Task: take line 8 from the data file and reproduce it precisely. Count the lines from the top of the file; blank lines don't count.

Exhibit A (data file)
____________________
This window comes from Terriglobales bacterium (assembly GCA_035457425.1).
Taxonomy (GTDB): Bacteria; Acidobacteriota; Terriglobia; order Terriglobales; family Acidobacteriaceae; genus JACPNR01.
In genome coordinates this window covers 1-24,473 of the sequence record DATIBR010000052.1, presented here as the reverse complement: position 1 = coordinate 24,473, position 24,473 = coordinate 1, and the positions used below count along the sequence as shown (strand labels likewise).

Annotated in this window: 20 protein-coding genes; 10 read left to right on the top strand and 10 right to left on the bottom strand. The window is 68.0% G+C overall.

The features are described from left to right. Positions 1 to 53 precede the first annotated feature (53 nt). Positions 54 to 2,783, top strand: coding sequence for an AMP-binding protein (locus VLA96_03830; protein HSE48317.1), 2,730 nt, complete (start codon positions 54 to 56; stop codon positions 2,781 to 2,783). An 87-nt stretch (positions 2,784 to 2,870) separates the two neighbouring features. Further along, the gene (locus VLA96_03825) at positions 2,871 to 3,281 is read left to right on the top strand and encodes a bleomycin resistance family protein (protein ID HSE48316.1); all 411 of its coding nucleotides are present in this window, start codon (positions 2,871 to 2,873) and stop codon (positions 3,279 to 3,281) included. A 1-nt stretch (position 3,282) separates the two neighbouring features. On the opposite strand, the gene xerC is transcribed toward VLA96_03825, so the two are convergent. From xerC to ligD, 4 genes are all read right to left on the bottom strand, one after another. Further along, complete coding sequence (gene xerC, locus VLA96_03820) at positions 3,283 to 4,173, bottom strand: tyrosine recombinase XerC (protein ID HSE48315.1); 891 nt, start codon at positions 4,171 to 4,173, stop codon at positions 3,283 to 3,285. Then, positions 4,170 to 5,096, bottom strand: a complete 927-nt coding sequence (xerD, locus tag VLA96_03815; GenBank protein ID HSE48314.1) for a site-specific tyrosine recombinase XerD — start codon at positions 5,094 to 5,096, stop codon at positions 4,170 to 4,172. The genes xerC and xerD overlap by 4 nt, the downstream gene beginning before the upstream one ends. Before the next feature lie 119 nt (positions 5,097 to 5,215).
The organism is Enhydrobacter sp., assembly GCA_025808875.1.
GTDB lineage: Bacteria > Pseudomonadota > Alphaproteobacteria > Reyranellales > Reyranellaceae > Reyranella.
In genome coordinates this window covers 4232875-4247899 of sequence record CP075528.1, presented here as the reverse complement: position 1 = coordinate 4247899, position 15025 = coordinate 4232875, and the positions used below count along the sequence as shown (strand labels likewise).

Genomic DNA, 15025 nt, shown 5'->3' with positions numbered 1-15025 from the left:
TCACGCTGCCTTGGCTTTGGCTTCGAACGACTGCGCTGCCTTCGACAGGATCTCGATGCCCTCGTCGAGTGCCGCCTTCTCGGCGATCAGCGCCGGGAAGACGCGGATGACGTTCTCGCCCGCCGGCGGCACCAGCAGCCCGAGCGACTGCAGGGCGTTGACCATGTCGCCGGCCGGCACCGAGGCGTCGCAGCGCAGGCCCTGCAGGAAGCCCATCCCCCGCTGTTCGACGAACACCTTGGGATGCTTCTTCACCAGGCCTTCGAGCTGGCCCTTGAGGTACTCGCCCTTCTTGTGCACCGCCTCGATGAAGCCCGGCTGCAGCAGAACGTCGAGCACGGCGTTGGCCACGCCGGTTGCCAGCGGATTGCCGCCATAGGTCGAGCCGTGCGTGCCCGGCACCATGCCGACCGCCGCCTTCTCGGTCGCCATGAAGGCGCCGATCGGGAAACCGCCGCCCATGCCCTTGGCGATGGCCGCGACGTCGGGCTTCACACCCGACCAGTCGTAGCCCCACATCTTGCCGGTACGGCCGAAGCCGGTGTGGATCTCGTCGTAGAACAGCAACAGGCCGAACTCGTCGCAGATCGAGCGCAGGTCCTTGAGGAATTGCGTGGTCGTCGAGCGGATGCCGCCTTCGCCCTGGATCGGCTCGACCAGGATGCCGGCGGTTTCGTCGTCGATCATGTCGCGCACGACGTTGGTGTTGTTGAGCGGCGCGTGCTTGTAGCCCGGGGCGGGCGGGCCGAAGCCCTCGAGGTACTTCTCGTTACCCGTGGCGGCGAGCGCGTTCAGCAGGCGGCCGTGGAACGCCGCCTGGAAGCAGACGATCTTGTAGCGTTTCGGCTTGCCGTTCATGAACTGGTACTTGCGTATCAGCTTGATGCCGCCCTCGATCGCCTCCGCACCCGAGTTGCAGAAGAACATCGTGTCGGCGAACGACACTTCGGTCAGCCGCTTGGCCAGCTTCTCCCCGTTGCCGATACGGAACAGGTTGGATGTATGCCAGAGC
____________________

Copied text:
In genome coordinates this window covers 4232875-4247899 of sequence record CP075528.1, presented here as the reverse complement: position 1 = coordinate 4247899, position 15025 = coordinate 4232875, and the positions used below count along the sequence as shown (strand labels likewise).